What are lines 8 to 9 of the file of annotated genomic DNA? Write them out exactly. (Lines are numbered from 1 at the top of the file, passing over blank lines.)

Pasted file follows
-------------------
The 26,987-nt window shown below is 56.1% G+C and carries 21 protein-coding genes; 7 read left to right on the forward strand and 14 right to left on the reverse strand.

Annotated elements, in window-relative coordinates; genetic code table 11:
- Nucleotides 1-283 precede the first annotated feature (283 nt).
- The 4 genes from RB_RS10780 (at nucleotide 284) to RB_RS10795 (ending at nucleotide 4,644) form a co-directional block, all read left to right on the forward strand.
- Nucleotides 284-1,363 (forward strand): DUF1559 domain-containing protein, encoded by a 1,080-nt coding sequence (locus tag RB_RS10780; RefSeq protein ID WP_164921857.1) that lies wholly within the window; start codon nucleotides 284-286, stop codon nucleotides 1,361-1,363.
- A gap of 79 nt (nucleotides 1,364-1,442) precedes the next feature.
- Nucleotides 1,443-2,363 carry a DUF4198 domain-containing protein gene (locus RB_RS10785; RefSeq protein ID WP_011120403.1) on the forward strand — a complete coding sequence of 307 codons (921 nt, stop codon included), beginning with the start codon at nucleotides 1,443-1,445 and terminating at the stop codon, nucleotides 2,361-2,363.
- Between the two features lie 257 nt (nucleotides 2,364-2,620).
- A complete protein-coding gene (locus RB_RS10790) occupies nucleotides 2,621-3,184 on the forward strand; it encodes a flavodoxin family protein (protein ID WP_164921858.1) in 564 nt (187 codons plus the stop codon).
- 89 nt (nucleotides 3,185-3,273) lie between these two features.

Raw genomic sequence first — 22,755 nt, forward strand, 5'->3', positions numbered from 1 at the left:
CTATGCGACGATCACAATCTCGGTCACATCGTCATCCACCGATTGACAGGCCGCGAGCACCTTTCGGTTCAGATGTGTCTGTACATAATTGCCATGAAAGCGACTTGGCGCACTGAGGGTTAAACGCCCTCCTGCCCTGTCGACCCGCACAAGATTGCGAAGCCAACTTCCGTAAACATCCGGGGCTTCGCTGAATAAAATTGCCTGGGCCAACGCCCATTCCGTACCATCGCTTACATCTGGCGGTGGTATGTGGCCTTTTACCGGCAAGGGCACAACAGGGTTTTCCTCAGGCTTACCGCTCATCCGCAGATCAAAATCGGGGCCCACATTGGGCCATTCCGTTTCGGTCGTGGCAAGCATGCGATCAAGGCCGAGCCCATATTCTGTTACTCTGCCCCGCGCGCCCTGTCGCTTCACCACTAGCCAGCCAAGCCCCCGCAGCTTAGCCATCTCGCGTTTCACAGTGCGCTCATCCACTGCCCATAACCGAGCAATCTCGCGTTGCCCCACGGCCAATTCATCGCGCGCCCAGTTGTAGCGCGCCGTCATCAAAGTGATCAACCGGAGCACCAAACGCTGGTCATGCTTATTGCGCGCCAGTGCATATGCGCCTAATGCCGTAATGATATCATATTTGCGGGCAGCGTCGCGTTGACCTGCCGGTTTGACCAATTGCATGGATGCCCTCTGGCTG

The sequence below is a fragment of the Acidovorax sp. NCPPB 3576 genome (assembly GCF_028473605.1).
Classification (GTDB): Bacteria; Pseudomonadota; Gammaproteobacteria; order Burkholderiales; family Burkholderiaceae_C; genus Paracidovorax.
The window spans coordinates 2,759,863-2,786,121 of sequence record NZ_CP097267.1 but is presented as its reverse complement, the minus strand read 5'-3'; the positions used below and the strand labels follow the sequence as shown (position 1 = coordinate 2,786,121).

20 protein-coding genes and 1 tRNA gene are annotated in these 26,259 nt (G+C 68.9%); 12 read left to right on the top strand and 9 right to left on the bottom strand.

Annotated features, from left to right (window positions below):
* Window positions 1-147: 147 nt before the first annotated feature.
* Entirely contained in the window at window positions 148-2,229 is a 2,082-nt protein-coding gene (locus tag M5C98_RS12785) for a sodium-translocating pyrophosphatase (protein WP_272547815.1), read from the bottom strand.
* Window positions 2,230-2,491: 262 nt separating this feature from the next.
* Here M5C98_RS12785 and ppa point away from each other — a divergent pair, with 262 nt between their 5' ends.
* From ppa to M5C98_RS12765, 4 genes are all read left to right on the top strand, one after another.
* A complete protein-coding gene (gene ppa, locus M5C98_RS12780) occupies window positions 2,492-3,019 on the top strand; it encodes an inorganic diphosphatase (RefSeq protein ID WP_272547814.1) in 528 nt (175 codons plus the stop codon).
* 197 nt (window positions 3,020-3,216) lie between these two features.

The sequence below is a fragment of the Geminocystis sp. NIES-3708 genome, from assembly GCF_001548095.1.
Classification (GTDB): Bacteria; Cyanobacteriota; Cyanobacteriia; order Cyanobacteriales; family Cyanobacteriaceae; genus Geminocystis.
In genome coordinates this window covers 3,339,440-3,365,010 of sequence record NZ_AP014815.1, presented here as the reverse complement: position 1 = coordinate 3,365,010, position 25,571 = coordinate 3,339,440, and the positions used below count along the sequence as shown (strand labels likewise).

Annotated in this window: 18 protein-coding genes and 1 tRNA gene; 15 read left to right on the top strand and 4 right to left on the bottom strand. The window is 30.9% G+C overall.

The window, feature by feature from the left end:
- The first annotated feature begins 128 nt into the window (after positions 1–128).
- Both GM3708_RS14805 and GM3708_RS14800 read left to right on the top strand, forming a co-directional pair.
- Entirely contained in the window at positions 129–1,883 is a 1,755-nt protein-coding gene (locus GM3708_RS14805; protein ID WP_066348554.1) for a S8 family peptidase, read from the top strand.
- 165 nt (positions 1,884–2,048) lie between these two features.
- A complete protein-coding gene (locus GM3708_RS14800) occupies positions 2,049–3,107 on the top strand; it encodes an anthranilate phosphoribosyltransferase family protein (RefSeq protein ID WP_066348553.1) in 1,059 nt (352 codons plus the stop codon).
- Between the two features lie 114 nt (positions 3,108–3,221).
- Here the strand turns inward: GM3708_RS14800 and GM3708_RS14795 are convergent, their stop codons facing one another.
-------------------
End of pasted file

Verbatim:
- Between the two features lie 257 nt (nucleotides 2,364-2,620).
- A complete protein-coding gene (locus RB_RS10790) occupies nucleotides 2,621-3,184 on the forward strand; it encodes a flavodoxin family protein (protein ID WP_164921858.1) in 564 nt (187 codons plus the stop codon).